Here I am at nearly 15 months sober and I realized I hadn’t posted since last July! So many things have happened that I wish I’d been writing about, but I felt very introverted and private and vulnerable. Something about spring has me bursting open and reinspired to return to this blog. So I’m back, and I’m sure things will get filled in in the next few posts. I did write a bit in Facebook and Instagram around my 1 year sobriety birthday and about Refuge Recovery, so I’ll share those thoughts here:
When I woke up on 1/9/17 I wasn’t sure my 1 year sobriety birthday would feel like a big deal. But I woke up so teary with gratitude.
Looking back on all the uncertainty the first months about what I am, and why, and how long will I do this- none of that matters now. I’m doing it because my life has gotten so much better! And the taste of alcohol sounds gross now, and getting numb or foggy holds no appeal.
I want to continue to dive more deeply into my self, learn more about how I tick, what I really feel, what my true intentions are, not react to things out of fear, and to increase my understanding, compassion, and love for myself and others. I can only do this by keeping a clarity of mind.
I’ve grown to know and love my wise inner self and to listen and pay attention to her. I couldn’t hear her before. Im not sure I was aware she existed. But she’s pretty fucking amazing and I’m not turning my back on her again.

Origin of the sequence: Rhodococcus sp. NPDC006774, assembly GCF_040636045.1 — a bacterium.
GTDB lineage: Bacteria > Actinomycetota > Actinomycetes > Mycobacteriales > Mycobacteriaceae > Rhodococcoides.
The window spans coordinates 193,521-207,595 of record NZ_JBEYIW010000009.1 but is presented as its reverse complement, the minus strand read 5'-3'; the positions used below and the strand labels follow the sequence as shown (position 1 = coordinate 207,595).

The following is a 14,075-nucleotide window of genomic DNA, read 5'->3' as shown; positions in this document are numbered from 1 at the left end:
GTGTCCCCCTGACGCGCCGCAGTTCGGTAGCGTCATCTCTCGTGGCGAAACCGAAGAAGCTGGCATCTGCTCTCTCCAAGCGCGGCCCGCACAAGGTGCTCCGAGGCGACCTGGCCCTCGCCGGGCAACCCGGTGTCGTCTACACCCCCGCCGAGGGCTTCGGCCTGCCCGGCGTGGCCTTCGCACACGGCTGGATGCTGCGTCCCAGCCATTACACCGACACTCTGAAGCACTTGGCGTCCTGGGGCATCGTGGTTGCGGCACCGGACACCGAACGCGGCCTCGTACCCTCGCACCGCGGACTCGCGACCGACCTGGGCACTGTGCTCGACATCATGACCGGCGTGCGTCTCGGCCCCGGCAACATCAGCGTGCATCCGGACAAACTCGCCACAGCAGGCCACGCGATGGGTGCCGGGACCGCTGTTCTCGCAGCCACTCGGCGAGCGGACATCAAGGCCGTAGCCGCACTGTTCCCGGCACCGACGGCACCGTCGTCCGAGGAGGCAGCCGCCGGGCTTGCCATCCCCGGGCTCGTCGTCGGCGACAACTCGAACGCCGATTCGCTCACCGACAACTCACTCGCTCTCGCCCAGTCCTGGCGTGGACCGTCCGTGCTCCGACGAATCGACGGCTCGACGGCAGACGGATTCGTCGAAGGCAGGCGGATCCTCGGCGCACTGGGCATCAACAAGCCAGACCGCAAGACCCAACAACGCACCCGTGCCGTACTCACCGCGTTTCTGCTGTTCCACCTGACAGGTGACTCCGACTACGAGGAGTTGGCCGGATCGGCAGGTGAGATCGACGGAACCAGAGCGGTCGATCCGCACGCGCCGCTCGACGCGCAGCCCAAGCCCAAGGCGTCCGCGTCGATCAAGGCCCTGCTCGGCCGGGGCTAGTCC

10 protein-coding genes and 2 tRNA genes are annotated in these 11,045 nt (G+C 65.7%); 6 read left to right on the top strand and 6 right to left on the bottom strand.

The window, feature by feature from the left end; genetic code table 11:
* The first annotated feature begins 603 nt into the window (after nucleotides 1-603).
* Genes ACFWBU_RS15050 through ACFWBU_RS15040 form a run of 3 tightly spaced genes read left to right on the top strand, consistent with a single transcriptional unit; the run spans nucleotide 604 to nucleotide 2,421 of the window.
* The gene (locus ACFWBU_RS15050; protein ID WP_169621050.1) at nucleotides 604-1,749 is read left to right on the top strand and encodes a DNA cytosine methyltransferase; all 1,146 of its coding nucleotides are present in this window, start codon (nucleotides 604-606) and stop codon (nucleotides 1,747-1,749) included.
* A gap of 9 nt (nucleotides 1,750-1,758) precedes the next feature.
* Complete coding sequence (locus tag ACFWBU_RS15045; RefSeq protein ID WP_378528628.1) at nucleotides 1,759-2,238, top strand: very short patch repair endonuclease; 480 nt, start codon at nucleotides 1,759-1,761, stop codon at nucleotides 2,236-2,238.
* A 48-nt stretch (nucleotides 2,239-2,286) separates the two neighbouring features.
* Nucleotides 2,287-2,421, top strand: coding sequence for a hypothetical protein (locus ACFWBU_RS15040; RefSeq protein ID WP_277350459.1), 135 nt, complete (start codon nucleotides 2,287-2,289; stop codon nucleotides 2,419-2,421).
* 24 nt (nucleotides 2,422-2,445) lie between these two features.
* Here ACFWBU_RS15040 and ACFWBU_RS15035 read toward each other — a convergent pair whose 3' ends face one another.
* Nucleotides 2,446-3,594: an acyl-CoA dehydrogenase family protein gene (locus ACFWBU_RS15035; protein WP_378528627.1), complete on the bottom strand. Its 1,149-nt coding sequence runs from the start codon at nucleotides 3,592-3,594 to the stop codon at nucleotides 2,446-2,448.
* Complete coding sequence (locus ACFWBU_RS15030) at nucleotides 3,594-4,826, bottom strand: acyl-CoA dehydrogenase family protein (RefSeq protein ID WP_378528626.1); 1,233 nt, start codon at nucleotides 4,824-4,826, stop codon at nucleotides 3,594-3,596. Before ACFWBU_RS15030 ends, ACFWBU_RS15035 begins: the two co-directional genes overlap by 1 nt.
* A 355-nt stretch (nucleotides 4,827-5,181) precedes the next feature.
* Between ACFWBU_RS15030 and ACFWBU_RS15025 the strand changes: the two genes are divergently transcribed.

AA hasn’t really clicked for me. It works for others, for some the term “alcoholic” is helpful and necessary. For me, not so much. Although it’s been beneficial to me and I love the people, it doesn’t feel like “my” path. I’m not convinced of the disease/ allergy model for myself, and we have learned so much about addiction since the 1930’s. I resist labels. We change. We wake up.
I quit drinking because I realized I don’t want to go through life numb and confused. Sobriety has allowed me to develop better, more consistent self-care routines, including getting back into meditation. It’s been hard to have a regular practice since my divorce 5 years ago, but it’s been sticking again since I removed alcohol from my life.
I finally starting going to my first Refuge Recovery meetings in October and I don’t know what took me so long! I love it because you don’t have to identify as a particular addict. According to Buddhism, we are all addicted to something. We desire, we crave, we mindlessly try to satisfy our craving, we get disappointed, we suffer, we crave more.
I’m stoked to have found a recovery model that ties my buddhist path and sobriety together and will also keep me on the meditation train and help with money and technology habits as well. For me it’s about being as awake as I can to experience this beautiful, impermanent life.